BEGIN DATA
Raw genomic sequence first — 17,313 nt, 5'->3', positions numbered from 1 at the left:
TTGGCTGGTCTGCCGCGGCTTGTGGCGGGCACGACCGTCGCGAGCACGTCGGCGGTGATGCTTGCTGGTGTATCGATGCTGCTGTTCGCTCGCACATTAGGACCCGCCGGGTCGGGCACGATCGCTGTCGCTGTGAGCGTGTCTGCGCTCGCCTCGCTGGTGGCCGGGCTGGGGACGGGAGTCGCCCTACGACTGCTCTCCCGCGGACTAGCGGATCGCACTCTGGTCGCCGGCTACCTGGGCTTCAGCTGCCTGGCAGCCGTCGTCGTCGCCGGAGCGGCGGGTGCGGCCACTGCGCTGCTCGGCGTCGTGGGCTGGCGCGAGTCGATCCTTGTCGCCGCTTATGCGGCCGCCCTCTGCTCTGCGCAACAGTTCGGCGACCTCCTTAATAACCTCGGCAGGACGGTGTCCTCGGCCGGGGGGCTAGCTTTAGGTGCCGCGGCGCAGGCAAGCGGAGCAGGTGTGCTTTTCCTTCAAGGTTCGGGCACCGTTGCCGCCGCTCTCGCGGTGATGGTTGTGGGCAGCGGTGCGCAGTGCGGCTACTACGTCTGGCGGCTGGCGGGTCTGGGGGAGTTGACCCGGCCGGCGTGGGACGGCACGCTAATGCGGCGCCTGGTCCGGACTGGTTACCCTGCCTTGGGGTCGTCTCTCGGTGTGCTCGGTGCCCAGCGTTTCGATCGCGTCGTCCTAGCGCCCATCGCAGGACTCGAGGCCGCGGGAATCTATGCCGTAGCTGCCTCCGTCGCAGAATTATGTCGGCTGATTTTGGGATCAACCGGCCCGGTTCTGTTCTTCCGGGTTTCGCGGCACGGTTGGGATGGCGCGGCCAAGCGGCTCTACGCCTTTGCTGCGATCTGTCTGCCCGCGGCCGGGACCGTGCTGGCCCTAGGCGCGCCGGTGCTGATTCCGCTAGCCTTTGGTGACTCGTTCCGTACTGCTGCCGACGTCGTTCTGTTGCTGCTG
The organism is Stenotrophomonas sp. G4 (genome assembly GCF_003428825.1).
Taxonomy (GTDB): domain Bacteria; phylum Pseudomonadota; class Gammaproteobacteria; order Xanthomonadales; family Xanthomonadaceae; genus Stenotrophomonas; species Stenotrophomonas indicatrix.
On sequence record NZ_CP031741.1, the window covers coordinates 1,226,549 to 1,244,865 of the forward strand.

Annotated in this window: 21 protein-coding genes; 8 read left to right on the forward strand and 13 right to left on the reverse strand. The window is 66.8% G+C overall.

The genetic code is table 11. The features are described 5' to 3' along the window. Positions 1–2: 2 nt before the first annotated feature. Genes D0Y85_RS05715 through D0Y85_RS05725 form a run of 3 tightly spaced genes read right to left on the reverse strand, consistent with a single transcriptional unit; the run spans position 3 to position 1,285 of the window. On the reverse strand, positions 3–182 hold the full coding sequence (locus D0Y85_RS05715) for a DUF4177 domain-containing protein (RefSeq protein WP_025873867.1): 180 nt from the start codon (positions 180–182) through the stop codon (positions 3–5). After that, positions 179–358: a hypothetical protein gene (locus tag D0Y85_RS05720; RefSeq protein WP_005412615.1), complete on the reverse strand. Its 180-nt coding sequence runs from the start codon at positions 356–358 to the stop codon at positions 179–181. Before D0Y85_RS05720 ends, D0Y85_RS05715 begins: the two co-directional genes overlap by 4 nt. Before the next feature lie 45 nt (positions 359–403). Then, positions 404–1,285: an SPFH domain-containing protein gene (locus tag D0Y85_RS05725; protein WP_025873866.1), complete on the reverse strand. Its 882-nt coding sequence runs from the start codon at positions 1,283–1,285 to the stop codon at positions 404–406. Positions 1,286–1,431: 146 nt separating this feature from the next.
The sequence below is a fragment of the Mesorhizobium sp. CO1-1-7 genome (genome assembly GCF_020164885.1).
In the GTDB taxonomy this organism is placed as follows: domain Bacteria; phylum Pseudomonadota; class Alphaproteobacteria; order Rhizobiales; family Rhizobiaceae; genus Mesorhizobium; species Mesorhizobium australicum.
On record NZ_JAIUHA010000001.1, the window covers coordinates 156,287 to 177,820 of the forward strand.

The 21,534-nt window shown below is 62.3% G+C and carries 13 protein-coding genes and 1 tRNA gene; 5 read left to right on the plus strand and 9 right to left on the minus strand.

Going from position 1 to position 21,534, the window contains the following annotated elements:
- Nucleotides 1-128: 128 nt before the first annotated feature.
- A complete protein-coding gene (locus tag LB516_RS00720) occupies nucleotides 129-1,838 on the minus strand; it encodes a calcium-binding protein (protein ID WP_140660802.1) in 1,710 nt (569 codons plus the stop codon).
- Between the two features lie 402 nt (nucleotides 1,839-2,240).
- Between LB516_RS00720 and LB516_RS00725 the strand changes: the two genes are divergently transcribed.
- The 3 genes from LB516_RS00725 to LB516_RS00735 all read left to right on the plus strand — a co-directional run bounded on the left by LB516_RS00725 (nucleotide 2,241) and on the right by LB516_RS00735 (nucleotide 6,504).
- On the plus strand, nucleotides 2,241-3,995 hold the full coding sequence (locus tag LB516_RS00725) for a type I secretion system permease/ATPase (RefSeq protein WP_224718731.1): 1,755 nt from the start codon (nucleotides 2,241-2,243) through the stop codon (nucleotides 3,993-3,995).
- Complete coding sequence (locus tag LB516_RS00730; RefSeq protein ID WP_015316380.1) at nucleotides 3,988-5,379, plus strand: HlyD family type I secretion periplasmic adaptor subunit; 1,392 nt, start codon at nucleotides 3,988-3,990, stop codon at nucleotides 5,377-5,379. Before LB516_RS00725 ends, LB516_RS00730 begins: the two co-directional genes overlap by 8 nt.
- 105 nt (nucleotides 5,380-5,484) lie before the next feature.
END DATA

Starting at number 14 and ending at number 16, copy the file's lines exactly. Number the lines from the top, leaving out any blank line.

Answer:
- A complete protein-coding gene (locus tag LB516_RS00720) occupies nucleotides 129-1,838 on the minus strand; it encodes a calcium-binding protein (protein ID WP_140660802.1) in 1,710 nt (569 codons plus the stop codon).
- Between the two features lie 402 nt (nucleotides 1,839-2,240).
- Between LB516_RS00720 and LB516_RS00725 the strand changes: the two genes are divergently transcribed.